Melanie Gorman: But what about Delusional Debbie?
Jasbina Ahluwalia: Here’s the thing, is I love the idea of co-creating and I love the idea of you know, becoming the best version of your authentic self to attract the right person, I mean I completely. I’m also coming from a cultural backdrop where there’s not like a wedding day, there’s like wedding week, days of wedding. And I do feel like, you know, where your energy goes is where it flows and along those lines I would just so much rather see people’s energy flowing into- start with yourself, becoming that person you want to be to attract the right person. But then really putting your energy towards not only being that person but getting out there and meeting those right people for you and just really putting the menus aside, those tasting will be fun when the time comes, but for now let’s focus on you know, really spending time with guys. Getting to know them. Not interviewing them for this role as sperm donor or to fit into your, you know, the set, your wedding set, to fit into that, you know on the groom cake, but rather to really figure out if the two of you are right for each other and he’s not just fulfilling a role. I mean I feel sometimes, guys come back to me and say “You know I felt like I was on an interview, almost, like I was, you know, being evaluated”, and I think few guys, few women want to be evaluated as the Wife, the Husband, the Sperm Donor, the Mother, of my kids exclusively. They want to be accept as the individual that they are. With that caveat.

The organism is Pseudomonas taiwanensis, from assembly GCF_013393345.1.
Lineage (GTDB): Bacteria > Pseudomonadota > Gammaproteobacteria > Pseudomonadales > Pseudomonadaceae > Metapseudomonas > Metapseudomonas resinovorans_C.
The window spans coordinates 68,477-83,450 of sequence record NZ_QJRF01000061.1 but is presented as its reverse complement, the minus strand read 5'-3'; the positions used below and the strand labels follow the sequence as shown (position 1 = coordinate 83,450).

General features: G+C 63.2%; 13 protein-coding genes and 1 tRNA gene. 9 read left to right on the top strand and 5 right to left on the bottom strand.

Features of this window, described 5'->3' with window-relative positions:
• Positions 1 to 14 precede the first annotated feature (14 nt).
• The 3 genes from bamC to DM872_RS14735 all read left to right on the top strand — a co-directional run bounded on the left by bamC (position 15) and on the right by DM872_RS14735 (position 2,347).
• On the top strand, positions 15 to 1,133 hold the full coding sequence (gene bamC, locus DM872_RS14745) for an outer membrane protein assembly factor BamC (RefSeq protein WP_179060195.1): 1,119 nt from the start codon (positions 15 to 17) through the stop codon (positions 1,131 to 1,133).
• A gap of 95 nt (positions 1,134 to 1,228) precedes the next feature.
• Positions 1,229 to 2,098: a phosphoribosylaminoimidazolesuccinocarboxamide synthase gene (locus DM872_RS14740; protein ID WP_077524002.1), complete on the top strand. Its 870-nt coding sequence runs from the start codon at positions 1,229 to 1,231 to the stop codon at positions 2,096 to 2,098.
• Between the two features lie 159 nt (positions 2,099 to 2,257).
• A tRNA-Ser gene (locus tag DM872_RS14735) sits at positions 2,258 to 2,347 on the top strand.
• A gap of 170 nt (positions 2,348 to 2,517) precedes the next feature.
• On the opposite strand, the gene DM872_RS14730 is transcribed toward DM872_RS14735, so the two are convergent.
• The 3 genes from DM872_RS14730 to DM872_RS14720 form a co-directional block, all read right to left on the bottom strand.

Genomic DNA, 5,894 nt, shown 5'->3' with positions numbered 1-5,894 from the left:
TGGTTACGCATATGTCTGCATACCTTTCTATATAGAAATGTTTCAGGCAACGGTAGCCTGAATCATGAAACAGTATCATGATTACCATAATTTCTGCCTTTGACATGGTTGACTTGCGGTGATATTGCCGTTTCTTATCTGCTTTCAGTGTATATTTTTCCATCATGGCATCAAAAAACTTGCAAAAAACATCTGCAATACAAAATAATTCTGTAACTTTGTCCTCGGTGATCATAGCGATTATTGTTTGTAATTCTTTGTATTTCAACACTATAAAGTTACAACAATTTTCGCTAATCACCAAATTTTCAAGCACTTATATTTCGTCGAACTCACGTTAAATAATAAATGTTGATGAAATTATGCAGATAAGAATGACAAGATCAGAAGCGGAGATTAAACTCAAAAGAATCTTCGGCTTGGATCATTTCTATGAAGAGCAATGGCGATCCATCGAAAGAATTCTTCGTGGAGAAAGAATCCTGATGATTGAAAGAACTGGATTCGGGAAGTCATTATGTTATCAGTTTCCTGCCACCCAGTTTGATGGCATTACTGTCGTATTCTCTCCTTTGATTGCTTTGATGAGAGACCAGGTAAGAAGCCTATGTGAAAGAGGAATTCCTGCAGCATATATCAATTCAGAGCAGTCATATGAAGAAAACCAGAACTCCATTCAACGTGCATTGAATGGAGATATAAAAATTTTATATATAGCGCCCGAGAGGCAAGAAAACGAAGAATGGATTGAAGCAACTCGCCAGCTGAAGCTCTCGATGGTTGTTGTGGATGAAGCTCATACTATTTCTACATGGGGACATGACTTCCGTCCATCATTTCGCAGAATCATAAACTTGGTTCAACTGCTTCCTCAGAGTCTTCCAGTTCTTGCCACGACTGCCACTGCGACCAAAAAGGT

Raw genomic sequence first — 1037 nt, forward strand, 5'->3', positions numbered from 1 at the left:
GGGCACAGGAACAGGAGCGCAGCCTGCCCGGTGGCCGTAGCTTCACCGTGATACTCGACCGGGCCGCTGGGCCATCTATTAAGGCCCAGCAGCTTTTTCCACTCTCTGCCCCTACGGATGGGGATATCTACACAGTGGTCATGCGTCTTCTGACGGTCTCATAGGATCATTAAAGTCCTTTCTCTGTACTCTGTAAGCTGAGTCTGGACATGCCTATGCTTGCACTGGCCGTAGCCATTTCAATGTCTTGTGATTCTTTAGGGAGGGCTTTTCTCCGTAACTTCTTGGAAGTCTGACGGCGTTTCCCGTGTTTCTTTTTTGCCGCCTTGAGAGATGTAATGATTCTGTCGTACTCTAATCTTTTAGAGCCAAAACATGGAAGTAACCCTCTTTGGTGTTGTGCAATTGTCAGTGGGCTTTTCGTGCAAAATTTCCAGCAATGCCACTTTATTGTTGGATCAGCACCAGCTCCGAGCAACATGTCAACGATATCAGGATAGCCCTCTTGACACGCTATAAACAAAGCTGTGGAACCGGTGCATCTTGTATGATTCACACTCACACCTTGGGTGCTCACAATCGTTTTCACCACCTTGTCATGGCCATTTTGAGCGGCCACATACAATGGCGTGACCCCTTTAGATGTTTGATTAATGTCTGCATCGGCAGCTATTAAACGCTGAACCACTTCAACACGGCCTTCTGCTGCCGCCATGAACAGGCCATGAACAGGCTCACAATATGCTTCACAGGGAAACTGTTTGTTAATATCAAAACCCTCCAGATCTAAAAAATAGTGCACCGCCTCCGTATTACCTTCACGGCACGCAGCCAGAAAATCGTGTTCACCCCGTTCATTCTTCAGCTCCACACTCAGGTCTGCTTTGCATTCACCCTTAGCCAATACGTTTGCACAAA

Ellen Whitehurst: I’m more talking about how people use vision boards and, to create a future that can happen. So there’s different steps to everything. Yes of course, you’ve heard me say before that networking is key. Getting out and about in the real wide world is key.
Jasbina Ahluwalia: And putting your energy, like you said, putting your energy where, yeah-
Melanie Gorman: And I think there’s a whole culture of wedding shows that set up a huge level expectations.
Abby Rodman: A preponderance of wedding shows that glamorize the actual day, which is eight hours of your life, for most people.